McKINNEY, Texas — The blue sign outside the front door of a McKinney home proudly announces, "It's a boy."
Andrew Gracin is the third of the Mallon children. Despite being born as a singleton, he, four-year-old Julianna and two-year-old AnnaSophia are actually triplets.
At least in theory.
"They are what we like to call 'tripblings,'" explained mom Joyce Mallon. "They are triplets by conception and siblings by their date of birth."
How is that possible?
They were all conceived in a petri dish on October 26, 2007.
Julianna was born nine months later thanks to in vitro fertilization. Her brother and sister waited their turn in frozen limbo.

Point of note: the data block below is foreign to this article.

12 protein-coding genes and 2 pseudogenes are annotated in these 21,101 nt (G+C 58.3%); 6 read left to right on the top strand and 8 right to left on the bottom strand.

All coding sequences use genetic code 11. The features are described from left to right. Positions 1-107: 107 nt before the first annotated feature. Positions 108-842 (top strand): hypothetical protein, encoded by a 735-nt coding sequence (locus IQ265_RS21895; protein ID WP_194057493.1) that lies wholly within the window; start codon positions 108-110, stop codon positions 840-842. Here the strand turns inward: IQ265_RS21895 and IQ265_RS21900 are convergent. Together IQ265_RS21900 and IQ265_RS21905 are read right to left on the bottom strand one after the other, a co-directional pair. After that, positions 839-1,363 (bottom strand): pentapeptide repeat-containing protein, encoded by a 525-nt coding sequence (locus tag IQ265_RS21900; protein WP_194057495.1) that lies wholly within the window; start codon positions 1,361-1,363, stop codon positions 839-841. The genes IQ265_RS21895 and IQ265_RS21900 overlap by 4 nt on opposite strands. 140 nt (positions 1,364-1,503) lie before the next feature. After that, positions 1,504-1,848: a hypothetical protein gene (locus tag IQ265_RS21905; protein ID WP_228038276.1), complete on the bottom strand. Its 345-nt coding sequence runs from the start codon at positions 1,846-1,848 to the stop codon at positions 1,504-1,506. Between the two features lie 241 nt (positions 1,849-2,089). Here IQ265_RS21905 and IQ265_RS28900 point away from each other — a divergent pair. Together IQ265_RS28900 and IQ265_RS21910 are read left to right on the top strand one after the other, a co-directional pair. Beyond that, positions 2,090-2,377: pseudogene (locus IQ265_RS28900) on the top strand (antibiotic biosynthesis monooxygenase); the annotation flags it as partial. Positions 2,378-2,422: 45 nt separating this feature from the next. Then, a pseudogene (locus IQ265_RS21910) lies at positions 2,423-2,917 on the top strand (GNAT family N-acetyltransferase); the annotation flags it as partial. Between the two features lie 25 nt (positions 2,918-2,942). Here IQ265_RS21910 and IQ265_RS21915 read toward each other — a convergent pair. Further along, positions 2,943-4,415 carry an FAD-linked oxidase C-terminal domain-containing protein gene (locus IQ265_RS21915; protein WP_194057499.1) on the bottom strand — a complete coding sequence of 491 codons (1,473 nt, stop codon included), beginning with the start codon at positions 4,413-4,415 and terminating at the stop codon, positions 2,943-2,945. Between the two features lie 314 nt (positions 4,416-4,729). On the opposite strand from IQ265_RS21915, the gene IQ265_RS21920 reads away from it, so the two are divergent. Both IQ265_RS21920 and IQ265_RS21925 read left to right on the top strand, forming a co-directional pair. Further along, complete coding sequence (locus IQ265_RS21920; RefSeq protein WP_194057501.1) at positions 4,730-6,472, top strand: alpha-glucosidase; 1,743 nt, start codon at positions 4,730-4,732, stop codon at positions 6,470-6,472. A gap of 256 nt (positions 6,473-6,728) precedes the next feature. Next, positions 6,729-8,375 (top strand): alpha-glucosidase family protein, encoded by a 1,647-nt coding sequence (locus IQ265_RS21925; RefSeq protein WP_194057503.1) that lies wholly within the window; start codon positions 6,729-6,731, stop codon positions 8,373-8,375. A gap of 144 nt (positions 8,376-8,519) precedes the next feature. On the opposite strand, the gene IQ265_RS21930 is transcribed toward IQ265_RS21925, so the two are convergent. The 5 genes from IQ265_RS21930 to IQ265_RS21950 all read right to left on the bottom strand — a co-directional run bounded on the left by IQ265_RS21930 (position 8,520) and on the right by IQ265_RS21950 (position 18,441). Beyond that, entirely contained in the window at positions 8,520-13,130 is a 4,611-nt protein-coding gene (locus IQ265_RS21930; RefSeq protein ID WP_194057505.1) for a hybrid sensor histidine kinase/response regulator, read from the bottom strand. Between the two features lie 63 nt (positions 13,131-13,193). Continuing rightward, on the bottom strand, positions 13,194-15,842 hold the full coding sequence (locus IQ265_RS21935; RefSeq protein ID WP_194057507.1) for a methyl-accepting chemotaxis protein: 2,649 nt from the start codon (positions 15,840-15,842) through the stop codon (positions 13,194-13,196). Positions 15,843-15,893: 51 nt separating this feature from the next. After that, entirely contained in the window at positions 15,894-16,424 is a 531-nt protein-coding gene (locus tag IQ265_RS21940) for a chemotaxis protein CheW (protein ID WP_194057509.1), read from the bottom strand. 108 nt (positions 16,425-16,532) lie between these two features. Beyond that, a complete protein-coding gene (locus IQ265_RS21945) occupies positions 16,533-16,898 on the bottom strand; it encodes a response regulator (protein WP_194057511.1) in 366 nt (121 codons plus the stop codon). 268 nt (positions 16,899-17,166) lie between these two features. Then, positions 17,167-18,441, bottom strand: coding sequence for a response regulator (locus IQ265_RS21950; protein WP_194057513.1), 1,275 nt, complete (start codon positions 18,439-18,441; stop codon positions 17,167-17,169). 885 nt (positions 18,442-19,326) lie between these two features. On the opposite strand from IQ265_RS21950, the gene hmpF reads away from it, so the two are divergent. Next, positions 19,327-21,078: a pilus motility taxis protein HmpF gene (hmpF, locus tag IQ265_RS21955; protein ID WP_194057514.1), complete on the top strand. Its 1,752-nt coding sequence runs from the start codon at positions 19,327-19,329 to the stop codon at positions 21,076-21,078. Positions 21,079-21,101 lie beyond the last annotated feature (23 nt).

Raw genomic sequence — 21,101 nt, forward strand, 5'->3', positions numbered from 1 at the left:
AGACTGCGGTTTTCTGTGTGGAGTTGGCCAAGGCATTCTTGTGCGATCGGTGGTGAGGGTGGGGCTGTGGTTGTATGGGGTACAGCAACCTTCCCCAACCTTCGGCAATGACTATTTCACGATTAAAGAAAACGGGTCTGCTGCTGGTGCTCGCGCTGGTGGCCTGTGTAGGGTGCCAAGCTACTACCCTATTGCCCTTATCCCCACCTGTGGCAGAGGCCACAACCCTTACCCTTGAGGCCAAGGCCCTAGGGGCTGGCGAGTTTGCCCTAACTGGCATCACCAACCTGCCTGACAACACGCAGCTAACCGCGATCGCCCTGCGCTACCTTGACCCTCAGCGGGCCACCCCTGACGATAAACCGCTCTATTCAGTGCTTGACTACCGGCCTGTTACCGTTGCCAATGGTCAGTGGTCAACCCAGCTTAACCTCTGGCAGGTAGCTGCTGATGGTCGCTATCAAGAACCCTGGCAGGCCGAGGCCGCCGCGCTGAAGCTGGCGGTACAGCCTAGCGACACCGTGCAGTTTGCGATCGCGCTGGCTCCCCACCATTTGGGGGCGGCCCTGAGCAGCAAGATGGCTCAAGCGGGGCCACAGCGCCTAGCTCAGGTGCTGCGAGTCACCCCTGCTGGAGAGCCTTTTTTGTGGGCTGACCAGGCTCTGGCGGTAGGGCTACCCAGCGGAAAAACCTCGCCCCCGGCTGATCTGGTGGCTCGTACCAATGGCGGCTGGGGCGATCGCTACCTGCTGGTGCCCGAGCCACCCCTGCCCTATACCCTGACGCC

"We made a vow that we would go back and get them," said Chris Mallon, their father.
"I kept saying, 'We waited so long for you,'" Joyce said of her joy at having children after years of struggling with infertility. "But really, they waited so long for us. I mean, AnnaSophia and Andrew just were patient little things and just waited for us. So we look them and think, 'You all came from the same point in time,' and now they're reunited."
Fertility experts say freezing techniques have improved so embryos can be preserved for longer periods. An estimated 400,000 embryos are currently in frozen storage in the United States.
As a result, more multiples — separated by years — are being born into modern families via in vitro fertilization every day.
The Mallons now have three healthy children — or rather, tripblings.
"Sometimes you pray for a miracle, you get three," Joyce Mallon said. "So that's what we have. Just a huge miracle and a huge blessing."